BlackBerry Risks Its Future With Plans For An Android Smartphone
Turns out that BlackBerry might have another idea for the second half of 2015 as well as ‘round down the corners of the BlackBerry Passport‘. The Canadian smartphone company is considering switching to Android for an upcoming smartphone to be launched later this year (reports Reuters and others).
The sources, who asked not to be named as they have not been authorized to discuss the matter publicly, said the move to use Android is part of BlackBerry’s strategy to pivot to focus on software and device management. BlackBerry, which once dominated smartphone sales, now has a market share of less than 1 percent.
The assumption is that the ‘slider phone’ revealed in Barcelona at MWC 2015 will be the device running the operating system championed by Google. There’s no word if BlackBerry would go for the full Google Play enabled version of Android with support for all of Google’s apps, or whether it will use the Android Open Source Project as a base and create its own Android fork (as Nokia did, and Amazon continues to do).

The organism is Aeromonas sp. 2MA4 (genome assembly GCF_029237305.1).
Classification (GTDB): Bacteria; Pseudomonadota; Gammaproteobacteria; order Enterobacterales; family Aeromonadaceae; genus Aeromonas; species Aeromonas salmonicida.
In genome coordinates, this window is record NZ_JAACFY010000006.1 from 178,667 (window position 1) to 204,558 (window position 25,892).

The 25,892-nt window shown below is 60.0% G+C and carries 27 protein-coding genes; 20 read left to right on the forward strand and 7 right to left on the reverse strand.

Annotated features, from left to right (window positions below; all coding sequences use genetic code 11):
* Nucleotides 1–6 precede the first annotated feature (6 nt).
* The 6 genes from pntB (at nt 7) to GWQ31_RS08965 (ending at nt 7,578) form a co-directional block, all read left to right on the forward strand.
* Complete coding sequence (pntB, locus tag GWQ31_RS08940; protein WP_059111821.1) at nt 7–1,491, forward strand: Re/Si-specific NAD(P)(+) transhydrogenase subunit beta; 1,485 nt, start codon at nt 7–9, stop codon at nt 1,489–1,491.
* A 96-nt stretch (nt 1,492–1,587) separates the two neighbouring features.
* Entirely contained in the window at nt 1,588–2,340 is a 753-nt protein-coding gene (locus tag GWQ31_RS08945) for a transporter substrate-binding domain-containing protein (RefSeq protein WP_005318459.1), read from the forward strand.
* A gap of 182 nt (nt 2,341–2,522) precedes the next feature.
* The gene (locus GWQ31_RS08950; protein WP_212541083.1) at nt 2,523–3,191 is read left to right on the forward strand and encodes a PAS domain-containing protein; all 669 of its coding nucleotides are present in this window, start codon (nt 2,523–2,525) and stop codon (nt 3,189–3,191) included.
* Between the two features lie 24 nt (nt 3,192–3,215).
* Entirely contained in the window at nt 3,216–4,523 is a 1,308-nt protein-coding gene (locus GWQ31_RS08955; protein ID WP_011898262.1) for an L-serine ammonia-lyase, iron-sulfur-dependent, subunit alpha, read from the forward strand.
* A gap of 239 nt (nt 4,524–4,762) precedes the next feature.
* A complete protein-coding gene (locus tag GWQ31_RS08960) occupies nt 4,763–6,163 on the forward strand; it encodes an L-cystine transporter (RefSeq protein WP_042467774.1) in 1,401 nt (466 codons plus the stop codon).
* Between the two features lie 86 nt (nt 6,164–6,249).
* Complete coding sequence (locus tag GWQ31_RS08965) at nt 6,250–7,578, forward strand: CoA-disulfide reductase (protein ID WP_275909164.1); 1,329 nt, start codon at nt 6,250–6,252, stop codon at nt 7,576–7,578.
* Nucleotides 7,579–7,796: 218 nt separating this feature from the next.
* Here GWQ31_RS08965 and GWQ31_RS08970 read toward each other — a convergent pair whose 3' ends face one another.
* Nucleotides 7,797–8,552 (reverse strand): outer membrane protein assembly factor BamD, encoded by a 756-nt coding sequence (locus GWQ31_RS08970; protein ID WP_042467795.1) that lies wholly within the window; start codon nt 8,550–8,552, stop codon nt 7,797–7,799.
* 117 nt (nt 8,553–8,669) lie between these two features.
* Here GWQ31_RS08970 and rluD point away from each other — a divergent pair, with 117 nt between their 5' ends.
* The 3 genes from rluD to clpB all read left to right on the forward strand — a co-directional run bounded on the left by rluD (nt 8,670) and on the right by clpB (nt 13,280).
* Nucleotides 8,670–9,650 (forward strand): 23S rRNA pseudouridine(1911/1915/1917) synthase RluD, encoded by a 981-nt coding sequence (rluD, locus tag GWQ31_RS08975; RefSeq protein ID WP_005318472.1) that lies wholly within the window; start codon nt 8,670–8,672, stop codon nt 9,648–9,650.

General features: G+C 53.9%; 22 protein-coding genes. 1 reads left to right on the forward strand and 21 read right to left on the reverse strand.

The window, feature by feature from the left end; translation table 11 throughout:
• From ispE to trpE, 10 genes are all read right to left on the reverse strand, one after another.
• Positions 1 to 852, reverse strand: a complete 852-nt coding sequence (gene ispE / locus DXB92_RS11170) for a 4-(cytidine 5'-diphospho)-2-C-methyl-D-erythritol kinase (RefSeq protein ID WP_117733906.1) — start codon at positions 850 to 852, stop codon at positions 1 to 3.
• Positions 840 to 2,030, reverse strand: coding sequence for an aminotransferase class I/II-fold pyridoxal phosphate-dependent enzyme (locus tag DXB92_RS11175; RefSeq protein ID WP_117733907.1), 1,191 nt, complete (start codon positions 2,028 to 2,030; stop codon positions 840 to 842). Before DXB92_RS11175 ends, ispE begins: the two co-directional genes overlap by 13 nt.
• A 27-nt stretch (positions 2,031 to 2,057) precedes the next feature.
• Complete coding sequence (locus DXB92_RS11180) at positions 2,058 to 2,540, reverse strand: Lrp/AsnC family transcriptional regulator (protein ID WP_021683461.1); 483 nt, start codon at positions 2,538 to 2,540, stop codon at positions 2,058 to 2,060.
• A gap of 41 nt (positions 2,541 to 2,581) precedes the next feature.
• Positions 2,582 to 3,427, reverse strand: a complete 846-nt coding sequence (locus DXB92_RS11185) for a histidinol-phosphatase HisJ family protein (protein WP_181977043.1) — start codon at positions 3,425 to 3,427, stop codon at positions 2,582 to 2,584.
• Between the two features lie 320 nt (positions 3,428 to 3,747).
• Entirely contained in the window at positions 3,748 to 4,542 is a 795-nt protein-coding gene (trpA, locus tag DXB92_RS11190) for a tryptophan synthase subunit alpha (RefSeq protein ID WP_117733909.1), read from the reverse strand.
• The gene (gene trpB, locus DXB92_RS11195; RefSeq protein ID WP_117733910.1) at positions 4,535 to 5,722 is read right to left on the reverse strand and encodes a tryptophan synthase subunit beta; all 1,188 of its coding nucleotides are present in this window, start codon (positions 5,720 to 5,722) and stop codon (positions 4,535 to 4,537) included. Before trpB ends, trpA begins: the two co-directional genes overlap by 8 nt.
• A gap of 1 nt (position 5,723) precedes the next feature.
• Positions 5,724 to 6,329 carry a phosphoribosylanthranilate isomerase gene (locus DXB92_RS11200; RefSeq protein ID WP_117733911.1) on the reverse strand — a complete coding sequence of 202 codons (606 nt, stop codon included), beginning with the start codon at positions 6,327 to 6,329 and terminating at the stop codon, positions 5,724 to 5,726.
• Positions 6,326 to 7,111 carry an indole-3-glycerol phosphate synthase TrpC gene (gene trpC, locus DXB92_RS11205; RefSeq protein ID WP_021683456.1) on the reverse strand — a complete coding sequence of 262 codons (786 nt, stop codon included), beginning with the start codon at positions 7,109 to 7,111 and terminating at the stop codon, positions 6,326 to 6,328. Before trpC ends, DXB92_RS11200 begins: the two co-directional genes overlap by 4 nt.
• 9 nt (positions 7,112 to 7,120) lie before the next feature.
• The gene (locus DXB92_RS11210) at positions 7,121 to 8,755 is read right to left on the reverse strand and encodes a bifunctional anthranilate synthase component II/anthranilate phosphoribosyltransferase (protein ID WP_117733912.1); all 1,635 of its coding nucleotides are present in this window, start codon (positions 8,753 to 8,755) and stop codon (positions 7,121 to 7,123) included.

The use of Android would be an acknowledgement that BlackBerry’s BB10 operating system is not fully fit for purpose, and that would mean much of the expense in terms of coding the system, marketing the benefits of an alternative platform, and outreach to developers will have to be put aside as a sunk cost. That’s not to say that BlackBerry’s version of Android would not feel like a BlackBerry device – the use of gestures instead of on-screen or hardware buttons will likely be one of the UI elements ported any BlackBerry/Android implementation.
BlackBerry’s key software elements, including BlackBerry Hub, will also need to be ported to run on Android, and it is worth noting that some elements (such as BlackBerry Messenger) have already been ported and are available on Android along with Windows Phone and iOS.
BB10 already supports the running of Android applications, although without Google Play certification developers and consumers are left to using alternative Android application stores (such as Amazon’s App Store) or distributing installation files to users. A Google Play certified BlackBerry device would have easy access to the full range of Android apps, but with strict requirements on the inclusion placement of Google apps, certification would limit BlackBerry’s ability to stand out through its software.
Next: The risks of a switch to Android…
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